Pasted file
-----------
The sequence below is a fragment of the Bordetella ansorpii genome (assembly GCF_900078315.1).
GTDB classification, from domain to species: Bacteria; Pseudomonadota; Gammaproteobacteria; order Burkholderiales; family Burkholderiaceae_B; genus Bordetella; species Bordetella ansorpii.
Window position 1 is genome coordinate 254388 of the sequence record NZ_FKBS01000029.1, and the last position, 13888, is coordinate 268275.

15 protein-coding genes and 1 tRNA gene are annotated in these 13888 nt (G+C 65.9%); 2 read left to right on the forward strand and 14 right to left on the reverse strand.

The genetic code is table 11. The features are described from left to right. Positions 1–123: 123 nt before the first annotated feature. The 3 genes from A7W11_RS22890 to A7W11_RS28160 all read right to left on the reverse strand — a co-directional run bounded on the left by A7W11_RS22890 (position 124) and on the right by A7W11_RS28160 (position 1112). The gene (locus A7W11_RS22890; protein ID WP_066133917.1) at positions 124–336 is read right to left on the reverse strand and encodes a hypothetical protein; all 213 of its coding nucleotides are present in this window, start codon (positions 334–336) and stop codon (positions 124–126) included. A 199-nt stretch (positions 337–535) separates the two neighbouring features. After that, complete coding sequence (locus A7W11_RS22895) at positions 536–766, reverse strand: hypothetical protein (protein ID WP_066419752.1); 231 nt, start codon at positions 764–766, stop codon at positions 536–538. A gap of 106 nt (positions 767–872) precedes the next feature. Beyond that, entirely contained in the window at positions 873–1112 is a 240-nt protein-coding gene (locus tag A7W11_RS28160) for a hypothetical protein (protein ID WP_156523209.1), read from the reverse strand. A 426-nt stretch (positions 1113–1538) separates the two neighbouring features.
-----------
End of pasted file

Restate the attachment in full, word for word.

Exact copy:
The sequence below is a fragment of the Bordetella ansorpii genome (assembly GCF_900078315.1).
GTDB classification, from domain to species: Bacteria; Pseudomonadota; Gammaproteobacteria; order Burkholderiales; family Burkholderiaceae_B; genus Bordetella; species Bordetella ansorpii.
Window position 1 is genome coordinate 254388 of the sequence record NZ_FKBS01000029.1, and the last position, 13888, is coordinate 268275.

15 protein-coding genes and 1 tRNA gene are annotated in these 13888 nt (G+C 65.9%); 2 read left to right on the forward strand and 14 right to left on the reverse strand.

The genetic code is table 11. The features are described from left to right. Positions 1–123: 123 nt before the first annotated feature. The 3 genes from A7W11_RS22890 to A7W11_RS28160 all read right to left on the reverse strand — a co-directional run bounded on the left by A7W11_RS22890 (position 124) and on the right by A7W11_RS28160 (position 1112). The gene (locus A7W11_RS22890; protein ID WP_066133917.1) at positions 124–336 is read right to left on the reverse strand and encodes a hypothetical protein; all 213 of its coding nucleotides are present in this window, start codon (positions 334–336) and stop codon (positions 124–126) included. A 199-nt stretch (positions 337–535) separates the two neighbouring features. After that, complete coding sequence (locus A7W11_RS22895) at positions 536–766, reverse strand: hypothetical protein (protein ID WP_066419752.1); 231 nt, start codon at positions 764–766, stop codon at positions 536–538. A gap of 106 nt (positions 767–872) precedes the next feature. Beyond that, entirely contained in the window at positions 873–1112 is a 240-nt protein-coding gene (locus tag A7W11_RS28160) for a hypothetical protein (protein ID WP_156523209.1), read from the reverse strand. A 426-nt stretch (positions 1113–1538) separates the two neighbouring features.